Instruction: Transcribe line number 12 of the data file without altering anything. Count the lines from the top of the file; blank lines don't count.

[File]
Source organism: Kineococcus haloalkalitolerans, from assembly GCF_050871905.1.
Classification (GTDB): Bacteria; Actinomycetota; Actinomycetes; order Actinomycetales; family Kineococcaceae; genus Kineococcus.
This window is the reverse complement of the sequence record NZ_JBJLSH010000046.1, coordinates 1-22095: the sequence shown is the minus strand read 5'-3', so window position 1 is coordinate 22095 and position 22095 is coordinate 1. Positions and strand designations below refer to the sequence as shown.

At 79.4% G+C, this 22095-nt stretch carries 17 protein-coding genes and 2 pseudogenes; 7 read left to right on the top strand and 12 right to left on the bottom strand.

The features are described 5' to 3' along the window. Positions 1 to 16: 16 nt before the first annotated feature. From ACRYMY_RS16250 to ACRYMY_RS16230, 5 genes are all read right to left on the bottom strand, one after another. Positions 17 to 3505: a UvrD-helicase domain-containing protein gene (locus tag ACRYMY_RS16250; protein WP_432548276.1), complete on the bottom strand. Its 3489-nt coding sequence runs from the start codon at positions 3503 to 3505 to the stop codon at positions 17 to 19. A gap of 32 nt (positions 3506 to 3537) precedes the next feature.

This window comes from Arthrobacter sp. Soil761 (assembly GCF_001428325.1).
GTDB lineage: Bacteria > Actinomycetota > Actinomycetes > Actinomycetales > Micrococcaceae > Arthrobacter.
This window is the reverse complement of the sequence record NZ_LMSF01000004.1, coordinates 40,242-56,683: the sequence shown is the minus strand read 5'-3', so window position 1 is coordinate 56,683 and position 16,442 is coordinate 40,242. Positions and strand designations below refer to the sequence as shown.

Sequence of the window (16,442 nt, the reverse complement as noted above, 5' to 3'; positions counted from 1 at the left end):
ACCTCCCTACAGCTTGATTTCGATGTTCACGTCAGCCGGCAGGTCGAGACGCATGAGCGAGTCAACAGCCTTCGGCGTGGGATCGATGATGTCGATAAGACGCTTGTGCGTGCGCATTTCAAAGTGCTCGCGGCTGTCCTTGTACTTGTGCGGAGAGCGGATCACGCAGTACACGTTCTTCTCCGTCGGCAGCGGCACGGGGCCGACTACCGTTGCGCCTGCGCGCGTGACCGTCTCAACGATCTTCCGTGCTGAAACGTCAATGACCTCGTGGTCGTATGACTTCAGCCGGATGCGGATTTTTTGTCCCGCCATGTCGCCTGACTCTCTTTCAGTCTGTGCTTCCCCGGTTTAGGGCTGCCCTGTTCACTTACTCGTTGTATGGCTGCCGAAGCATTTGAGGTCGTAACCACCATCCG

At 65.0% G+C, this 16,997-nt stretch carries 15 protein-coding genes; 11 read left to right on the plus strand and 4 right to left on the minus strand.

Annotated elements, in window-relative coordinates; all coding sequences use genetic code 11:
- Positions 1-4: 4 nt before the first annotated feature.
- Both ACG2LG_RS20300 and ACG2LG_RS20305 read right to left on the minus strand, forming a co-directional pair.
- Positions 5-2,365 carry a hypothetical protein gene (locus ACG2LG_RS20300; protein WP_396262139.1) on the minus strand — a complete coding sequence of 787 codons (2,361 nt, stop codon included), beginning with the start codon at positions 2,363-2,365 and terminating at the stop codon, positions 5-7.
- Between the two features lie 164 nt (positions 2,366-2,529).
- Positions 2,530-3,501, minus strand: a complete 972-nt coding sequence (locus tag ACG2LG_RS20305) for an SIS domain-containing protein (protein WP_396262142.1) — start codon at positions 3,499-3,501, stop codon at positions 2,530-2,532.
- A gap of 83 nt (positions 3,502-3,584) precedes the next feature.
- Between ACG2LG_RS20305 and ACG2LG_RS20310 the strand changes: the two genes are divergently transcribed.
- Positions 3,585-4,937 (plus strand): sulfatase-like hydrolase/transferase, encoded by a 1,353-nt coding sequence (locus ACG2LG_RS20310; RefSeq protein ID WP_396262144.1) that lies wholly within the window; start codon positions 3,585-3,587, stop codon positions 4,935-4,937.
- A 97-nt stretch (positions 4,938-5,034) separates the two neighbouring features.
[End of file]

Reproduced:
Annotated elements, in window-relative coordinates; all coding sequences use genetic code 11: